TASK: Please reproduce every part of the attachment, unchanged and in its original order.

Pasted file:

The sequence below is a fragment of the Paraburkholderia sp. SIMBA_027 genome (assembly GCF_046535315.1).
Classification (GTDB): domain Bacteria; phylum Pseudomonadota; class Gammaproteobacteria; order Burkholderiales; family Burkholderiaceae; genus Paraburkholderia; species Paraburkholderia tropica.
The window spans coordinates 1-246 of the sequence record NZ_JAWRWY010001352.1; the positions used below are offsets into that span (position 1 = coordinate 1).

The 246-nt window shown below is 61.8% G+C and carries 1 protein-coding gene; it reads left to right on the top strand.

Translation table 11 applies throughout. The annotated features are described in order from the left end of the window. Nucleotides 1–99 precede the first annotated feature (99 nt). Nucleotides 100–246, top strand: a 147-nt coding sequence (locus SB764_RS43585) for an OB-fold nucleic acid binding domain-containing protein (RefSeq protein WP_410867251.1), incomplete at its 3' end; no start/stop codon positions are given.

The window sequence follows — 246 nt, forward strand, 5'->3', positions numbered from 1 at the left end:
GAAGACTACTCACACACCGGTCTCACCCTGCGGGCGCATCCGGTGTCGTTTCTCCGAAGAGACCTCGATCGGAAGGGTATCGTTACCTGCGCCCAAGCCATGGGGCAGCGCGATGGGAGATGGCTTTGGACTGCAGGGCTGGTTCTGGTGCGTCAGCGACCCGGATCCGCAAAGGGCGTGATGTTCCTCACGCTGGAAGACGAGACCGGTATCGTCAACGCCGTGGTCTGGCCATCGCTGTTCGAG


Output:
The sequence below is a fragment of the Paraburkholderia sp. SIMBA_027 genome (assembly GCF_046535315.1).
Classification (GTDB): domain Bacteria; phylum Pseudomonadota; class Gammaproteobacteria; order Burkholderiales; family Burkholderiaceae; genus Paraburkholderia; species Paraburkholderia tropica.
The window spans coordinates 1-246 of the sequence record NZ_JAWRWY010001352.1; the positions used below are offsets into that span (position 1 = coordinate 1).

The 246-nt window shown below is 61.8% G+C and carries 1 protein-coding gene; it reads left to right on the top strand.

Translation table 11 applies throughout. The annotated features are described in order from the left end of the window. Nucleotides 1–99 precede the first annotated feature (99 nt). Nucleotides 100–246, top strand: a 147-nt coding sequence (locus SB764_RS43585) for an OB-fold nucleic acid binding domain-containing protein (RefSeq protein WP_410867251.1), incomplete at its 3' end; no start/stop codon positions are given.

The window sequence follows — 246 nt, forward strand, 5'->3', positions numbered from 1 at the left end:
GAAGACTACTCACACACCGGTCTCACCCTGCGGGCGCATCCGGTGTCGTTTCTCCGAAGAGACCTCGATCGGAAGGGTATCGTTACCTGCGCCCAAGCCATGGGGCAGCGCGATGGGAGATGGCTTTGGACTGCAGGGCTGGTTCTGGTGCGTCAGCGACCCGGATCCGCAAAGGGCGTGATGTTCCTCACGCTGGAAGACGAGACCGGTATCGTCAACGCCGTGGTCTGGCCATCGCTGTTCGAG